No amount of skill invention can replace the essential element of imagination.”— Edward Hopper
The following is an excerpt from one of Dan’s assignments:
When I heard of this assignment, I looked all around my house at everything I own for something I own that says the most about me. I could find things that I liked, such as posters, souvenirs from places I’ve been, or my car. I could explain why I liked these things. I like my car because it’s fast and fun to drive, I like this particular action figure because I like the Simpsons. But the more I looked, the more I realized that in a hundred years I don’t want to be remembered by the material possessions I owned. I think that if you can be summed up by a physical item, it doesn’t say anything good about you. It says you’ve dedicated your life to something frivolous.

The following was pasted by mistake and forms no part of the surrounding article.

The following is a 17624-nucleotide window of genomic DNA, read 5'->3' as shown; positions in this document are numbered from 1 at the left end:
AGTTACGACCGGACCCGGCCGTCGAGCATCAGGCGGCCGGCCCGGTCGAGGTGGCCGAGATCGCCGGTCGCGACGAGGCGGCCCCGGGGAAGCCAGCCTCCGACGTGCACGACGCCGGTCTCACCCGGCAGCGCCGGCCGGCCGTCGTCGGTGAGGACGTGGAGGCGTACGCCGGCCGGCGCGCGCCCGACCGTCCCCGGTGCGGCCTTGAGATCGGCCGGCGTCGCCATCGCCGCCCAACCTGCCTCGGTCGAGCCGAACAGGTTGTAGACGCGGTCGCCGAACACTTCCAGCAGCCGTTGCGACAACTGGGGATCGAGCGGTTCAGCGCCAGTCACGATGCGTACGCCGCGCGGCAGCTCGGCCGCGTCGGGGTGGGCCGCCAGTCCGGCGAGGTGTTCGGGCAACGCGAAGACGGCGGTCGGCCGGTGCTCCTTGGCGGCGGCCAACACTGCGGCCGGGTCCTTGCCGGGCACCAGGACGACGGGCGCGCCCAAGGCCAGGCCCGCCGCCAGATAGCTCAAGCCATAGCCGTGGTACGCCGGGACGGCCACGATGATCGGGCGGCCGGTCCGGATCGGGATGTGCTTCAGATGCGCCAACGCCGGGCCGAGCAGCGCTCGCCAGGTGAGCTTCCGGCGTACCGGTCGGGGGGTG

I feel you should be remembered for what you did. You should be remembered for how you changed the world, such as George Washington, Mahatma Gandhi, and Joseph Stalin. These people were remembered for what they created, the people they helped, or the brutal way they oppressed a nation. You can’t describe who these people were with some meaningless item. They probably owned something that said something about them, but what they are known for is what they did.
So, in one hundred years I want to be remembered the same way, not by my house or car, but by my actions. That being said, the truth is I could not think of a single thing to write about that could fill up more than a paragraph, so I came up with this ridiculous idea.
— Daniel R. Lynch